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A study on the Learning Alliance Approach in Ghana, commissioned by IRC under the Triple-S project has concluded that the Water Sanitation and Hygiene (WASH) sector in Ghana is very vibrant in experience sharing, documentation and dissemination, but recommended institutionalising a guiding model for a more systematic process of building up and deploying knowledge for policy, programming, and practice.

The theory of change underpinning Triple-S is that when learning throughout the rural water sub-sector is strengthened, concepts, policies and best practices in sustainable service delivery would be promoted through strategic partnerships and learning platforms. In pursuit of this, the project has applied a Learning Alliance approach, using learning platforms as the main vehicle for promoting sector learning.

In Ghana, IRC has already been supporting the existing learning platform at the national level for the WASH sector for several years. Triple-S has strengthened and worked with this platform. In addition, the project has initiated the establishment of regional alliances and district learning alliance platforms, involved in the action research and pilots: Gonja East in the Northern region; Sunyani West in the Brong Ahafo region; and Akatsi in the Volta region.

Using an adapted version of Kolb's learning cycle and the learning loops developed by Argyris and Senge, the study shows that the sector is strong when it comes to the first step in the learning cycle – sharing, documentation, dissemination and validation of innovations; but considerably weaker in the second and third learning steps – tracking trends, interrogating patterns and posing research questions and exploring answers systematically in ways that lead to challenging or changing the assumptions in service delivery and governance.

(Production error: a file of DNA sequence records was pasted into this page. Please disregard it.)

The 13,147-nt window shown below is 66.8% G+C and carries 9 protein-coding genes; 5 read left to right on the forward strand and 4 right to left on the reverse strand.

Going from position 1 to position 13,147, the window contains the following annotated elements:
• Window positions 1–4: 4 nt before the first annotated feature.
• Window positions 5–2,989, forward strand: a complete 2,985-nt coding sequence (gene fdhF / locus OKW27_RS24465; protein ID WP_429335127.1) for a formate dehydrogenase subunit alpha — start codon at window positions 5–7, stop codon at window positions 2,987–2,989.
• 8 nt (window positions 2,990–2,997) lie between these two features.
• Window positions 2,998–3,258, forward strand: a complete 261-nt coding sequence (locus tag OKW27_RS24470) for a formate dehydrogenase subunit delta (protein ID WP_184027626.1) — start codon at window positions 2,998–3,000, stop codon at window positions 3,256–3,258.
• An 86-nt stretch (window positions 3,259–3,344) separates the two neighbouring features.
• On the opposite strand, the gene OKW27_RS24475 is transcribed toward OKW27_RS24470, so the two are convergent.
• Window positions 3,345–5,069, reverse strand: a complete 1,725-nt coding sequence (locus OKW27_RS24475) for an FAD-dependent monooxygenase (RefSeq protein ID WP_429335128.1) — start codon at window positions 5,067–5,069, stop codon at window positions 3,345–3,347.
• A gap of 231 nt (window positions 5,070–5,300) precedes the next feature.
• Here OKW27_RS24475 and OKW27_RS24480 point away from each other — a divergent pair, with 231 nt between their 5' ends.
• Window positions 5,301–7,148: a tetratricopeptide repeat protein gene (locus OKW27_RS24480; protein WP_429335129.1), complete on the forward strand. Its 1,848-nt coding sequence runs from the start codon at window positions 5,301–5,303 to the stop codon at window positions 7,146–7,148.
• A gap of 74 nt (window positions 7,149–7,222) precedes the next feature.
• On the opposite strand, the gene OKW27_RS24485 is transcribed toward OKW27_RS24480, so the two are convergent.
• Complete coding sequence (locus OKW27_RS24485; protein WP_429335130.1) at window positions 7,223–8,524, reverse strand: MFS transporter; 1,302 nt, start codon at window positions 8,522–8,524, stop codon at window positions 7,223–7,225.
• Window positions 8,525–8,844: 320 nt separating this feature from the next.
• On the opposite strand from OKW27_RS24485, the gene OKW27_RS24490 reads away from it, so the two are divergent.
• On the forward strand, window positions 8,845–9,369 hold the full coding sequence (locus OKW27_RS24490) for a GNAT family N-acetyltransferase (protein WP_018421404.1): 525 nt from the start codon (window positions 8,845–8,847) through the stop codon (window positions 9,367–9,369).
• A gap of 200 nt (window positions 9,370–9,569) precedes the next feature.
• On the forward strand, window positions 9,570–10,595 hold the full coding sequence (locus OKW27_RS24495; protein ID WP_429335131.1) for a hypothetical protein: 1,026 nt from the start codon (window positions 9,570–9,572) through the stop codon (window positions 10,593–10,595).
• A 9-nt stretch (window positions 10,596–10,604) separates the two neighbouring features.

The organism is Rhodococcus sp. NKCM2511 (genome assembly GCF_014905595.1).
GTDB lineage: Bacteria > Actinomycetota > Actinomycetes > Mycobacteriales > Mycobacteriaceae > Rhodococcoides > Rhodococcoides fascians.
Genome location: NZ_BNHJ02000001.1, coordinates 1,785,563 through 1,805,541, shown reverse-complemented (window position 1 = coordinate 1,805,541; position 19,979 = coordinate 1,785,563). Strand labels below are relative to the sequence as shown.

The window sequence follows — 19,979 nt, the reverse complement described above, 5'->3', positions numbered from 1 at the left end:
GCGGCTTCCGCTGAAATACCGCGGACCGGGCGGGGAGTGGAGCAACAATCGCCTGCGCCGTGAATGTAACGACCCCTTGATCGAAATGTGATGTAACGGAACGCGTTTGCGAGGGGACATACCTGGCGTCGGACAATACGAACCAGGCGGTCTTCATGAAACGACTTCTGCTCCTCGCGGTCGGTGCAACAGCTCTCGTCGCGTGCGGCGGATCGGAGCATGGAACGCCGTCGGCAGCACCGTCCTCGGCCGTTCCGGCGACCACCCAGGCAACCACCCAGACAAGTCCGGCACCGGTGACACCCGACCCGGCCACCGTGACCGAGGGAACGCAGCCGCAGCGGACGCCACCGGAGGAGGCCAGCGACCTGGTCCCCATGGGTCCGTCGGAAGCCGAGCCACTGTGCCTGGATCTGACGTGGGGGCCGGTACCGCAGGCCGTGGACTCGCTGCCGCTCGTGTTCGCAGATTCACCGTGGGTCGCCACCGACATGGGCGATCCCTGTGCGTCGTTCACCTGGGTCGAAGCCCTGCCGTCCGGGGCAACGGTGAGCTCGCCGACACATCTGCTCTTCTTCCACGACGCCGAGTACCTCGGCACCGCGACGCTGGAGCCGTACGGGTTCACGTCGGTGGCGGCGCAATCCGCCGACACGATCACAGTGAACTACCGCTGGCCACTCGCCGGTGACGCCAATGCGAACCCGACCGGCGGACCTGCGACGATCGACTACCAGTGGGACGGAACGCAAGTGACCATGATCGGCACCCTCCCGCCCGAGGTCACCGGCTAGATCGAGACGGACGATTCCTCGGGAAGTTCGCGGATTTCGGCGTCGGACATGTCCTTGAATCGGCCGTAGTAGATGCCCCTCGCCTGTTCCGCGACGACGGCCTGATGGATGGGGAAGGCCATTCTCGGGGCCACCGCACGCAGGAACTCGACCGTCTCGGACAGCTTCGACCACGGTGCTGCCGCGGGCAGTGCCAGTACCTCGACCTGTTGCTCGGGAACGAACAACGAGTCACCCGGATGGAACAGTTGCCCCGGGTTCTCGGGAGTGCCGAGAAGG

On the effectiveness of the approach in Ghana, the report indicated that learning platforms have been instrumental in shaping the sector agenda including policy, strategy and programme formulation and reviews; development of a service delivery approach and the governance architecture and processes; development of guidelines, standards, regulatory framework and manuals; sector financing and the choice of technology issues. Furthermore, according to the report the approach has contributed to shaping joint action as the design of some new programmes reflect agreed delivery approach and standards; and that the platforms are also used to critique non-conforming, unapproved approaches and technologies.

The report acknowledged that the WASH sector has great potential to improve learning and adaptive capacity and recommended:

  • adopting an agreed learning framework to guide the facilitation and management of learning,
  • creating an institutional structure that would promote systematic learning in the sector,
  • developing a business case for knowledge management as a basis to justify the financial and economic returns on learning, and
  • using these insights to promote and market learning as a worthwhile undertaking in the sector.

The purpose of the study, undertaken by Nkum Associates was to establish the significance of the learning alliance approach in influencing learning and adaptive capacity in Ghana's rural water sector. It was also meant to assess the efficacy and sustainability of the learning alliance platforms as vehicles for sector learning at all levels.

The study report maps out the current learning platforms and the missing links. It defines and classifies the numerous learning spaces, identifies the main factors that drive and/or inhibit stakeholder participation in learning platforms, addresses the issues of ownership and financial sustainability of the platforms, and their relative efficacy and influence in promoting learning and adaptive capacity in the sector.

Get your copy of the full study report below.

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